In the moments when I feel like I do not belong or that we are not doing enough to decolonize inherently colonial institutions such as museums and universities, I try to pause and think not only about the absurdity and seeming infeasibility of the project we have set for ourselves, but also these moments when the intangibility of our research materializes in practice. During our visit to the Denver Art Museum collections, we spent time with a young girl’s ribbon work blanket made at the turn of the twentieth century (fig. 3). As the collections specialist, Eric Berkemeyer, gently laid the blanket in front of us, my mother and aunts began to laugh and talk about how horrified the museum staff would be if they saw the way many Osage children run around and play in the dirt while wearing these items back home. To my surprise, Eric laughed in agreement and responded, “well, before they are collections objects, they are a thing; they are personal objects.”4

Fig. 3. From left to right: Jan Jacobs, Ben Jacobs, Lisa Powell, and Kathryn Red Corn studying a child’s robe. Osage artist, Robe, n.d. Ribbon applique, wool, and beads; 33 x 38 in. Denver Art Museum: Purchase from Alice Marriott, 1939.8

Here, Berkemeyer demonstrated an understanding of the kind of decontextualization that happens when objects are removed from communities and placed in museums. More importantly, he handled being teased by my aunts and mother incredibly well. Humor and laughter—or what Gerald Vizenor has called the “trickster hermeneutics of liberation”5—play an important role within Osage and other Indigenous nations. Although it has too often been omitted from scholarly writing and museums, humor has the potential to open up space for difficult conversations, to facilitate deeper understandings of the complexity and contradictions of our contemporary lives, and to convey resilience and hope.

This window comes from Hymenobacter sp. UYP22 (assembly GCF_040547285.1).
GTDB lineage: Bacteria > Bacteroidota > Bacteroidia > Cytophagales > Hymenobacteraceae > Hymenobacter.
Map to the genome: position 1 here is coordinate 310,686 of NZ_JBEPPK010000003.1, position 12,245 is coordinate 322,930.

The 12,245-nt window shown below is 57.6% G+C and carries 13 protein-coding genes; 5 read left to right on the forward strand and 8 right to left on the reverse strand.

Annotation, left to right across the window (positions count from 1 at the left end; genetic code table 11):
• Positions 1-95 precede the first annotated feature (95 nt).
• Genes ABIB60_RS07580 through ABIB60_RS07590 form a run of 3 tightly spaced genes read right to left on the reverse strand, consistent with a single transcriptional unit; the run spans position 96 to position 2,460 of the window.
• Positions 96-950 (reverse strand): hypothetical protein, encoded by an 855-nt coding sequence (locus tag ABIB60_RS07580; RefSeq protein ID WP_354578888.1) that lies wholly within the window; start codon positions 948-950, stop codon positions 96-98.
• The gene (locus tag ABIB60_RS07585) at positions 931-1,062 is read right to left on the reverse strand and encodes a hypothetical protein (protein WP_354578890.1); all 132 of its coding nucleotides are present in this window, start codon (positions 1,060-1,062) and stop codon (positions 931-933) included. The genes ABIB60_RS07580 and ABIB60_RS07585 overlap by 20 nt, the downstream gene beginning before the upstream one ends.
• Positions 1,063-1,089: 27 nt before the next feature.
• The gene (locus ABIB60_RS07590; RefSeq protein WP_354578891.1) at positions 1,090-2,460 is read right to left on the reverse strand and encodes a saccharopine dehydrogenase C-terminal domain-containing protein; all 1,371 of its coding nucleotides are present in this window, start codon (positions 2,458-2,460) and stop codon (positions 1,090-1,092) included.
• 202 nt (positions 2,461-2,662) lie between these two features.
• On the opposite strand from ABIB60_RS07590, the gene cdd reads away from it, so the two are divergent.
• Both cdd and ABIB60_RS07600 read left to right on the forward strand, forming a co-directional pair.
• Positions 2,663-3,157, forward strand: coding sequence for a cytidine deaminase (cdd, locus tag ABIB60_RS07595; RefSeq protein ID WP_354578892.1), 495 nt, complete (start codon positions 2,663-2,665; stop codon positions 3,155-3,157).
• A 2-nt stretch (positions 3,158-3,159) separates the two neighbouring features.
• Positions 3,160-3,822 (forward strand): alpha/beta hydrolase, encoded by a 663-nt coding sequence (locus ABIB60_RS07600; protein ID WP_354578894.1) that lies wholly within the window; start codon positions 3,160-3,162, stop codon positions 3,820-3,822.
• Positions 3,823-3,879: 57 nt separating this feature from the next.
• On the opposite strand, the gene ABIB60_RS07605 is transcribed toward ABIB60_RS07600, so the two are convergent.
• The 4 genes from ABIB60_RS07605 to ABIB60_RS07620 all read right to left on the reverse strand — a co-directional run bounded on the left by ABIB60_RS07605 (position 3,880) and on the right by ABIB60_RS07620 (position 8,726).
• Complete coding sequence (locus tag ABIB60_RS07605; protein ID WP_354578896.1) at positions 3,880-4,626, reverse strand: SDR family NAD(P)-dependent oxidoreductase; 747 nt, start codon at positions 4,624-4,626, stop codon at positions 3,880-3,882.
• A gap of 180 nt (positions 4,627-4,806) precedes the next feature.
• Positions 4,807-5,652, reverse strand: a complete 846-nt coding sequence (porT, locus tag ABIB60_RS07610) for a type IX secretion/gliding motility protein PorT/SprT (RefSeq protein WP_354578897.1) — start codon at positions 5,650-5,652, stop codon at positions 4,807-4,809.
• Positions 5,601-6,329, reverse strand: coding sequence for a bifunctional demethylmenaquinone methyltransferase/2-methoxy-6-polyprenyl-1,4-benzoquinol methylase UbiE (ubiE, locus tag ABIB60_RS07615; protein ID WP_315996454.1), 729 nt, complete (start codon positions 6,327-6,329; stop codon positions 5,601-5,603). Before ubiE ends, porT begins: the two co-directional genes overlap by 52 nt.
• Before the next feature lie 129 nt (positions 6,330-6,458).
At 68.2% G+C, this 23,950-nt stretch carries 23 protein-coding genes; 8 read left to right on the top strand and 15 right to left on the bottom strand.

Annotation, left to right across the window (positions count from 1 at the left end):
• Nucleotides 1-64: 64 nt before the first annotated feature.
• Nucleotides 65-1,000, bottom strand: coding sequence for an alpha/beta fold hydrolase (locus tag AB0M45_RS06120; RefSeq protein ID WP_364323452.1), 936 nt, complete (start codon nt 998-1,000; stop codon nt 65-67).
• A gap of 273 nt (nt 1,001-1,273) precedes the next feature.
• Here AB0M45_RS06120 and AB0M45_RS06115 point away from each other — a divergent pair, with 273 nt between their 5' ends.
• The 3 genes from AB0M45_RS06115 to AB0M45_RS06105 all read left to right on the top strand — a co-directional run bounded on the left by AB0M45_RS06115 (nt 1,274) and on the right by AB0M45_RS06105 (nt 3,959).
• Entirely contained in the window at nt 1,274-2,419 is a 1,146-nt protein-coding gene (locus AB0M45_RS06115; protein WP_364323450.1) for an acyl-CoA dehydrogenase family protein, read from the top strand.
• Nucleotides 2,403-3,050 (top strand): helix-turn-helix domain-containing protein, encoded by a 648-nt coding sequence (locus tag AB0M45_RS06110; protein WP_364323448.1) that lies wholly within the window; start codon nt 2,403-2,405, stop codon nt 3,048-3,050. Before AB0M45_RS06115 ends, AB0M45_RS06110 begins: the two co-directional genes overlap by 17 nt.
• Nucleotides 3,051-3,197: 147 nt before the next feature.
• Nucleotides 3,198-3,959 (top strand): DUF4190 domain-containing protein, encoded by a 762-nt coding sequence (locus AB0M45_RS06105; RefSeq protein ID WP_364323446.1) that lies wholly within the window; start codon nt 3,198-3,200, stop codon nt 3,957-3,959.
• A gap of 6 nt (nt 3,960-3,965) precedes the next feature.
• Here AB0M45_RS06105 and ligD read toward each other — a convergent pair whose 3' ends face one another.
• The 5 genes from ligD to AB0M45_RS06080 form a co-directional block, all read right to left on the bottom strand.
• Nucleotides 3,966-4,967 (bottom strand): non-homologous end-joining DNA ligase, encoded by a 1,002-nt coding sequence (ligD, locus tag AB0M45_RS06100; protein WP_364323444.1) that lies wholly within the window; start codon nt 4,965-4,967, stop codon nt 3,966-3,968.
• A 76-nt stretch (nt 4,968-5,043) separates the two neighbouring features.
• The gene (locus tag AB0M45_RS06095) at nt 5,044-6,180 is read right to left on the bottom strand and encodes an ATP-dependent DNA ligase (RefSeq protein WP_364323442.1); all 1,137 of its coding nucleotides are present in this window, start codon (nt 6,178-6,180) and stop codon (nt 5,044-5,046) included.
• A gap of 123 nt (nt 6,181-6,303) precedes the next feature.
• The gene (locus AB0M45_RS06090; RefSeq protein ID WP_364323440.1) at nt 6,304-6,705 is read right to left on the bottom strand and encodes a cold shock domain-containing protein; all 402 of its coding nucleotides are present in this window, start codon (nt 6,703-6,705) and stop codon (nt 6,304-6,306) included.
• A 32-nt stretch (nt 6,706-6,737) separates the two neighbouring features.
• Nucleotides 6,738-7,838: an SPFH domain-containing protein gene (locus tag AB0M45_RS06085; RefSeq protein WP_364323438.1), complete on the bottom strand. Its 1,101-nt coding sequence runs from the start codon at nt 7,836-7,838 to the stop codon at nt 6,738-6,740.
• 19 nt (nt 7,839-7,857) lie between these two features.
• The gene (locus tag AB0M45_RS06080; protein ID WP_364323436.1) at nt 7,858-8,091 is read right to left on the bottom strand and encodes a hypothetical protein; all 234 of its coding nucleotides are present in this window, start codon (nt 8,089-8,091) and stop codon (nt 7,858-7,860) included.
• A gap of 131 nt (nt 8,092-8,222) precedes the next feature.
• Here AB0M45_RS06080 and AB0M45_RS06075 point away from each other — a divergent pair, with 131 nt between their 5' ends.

When I began working in museums, I had an unnerving sense of urgency and a nagging feeling that we—as museums, universities, individuals—were never doing enough, that our work failed to solve all of the problems confronting our field and our communities. However, the time I spend visiting with community, family, and other museum professionals pushes me to think more deeply about Native American art as part of an ongoing legacy of resistance as well as the multitude of strategies and perspectives necessary for the mammoth project of realizing inclusion and equity within these spaces. Ceding authority and creating the space for collaborative research, Indigenous knowledges, and laughter has also taught me to pause, to visit, and to engage with people and institutions from a position of confidence and generosity.

As I begin my role as the first associate curator of Native American art at the Hood Museum of Art, I will draw on these experiences to inform ongoing work with the collections, descendant communities, students, and artists. I will work with collaborators and allies to build a future that holds space for a diversity of voices, experiences, and knowledges. There will also be laughter.

Fig. 4. Alison Marks, Burt Reynolds, 2018. Acrylic paint and yellow cedar, 35 x 6 x 1 in. This paddle is a recent acquisition to the collection of the Hood Museum of Art; photography courtesy Steinbrueck Native Gallery

Cite this article: Jami Powell, “Visiting with Objects and Institutions,” Bully Pulpit, Panorama: Journal of the Association of Historians of American Art 4, no. 2 (Fall 2018), http://editions.lib.umn.
edu/panorama/article/visiting-with-objects.

DOI: https://doi.org/10.24926/24716839.1661

PDF: Powell, Bully Pulpit

Notes

  1. See also Leanne Betasamosake Simpson, “Land as Pedagogy: Nishnaabeg Intelligence and Rebellious Transformation,” Decolonization: Indigeneity, Education & Society 3, no. 3 (2014): 1–25.
  2. Jolene Rickard, “Keynote Address,” AABAAKWAD (IT CLEARS AFTER A STORM), Art Gallery of Ontario, September 13, 2018.
  3. Christine Giutini, Jan Jacobs, Lisa Powell, and Genevieve Simmermeyer, personal communication, May 17, 2017.
  4. Eric Berkemeyer, Jan Jacobs, Lisa Powell, and Kathryn Red Corn, personal communication, March 16, 2016. Emphasis added.
  5. Gerald Vizenor. Manifest Manners: Narratives on PostIndian Survivance (Lincoln: University of Nebraska Press, 1999), 66.

About the Author(s): Jami Powell, a citizen of the Osage Nation, is Associate Curator of Native American Art at the Hood Museum of Art, Dartmouth College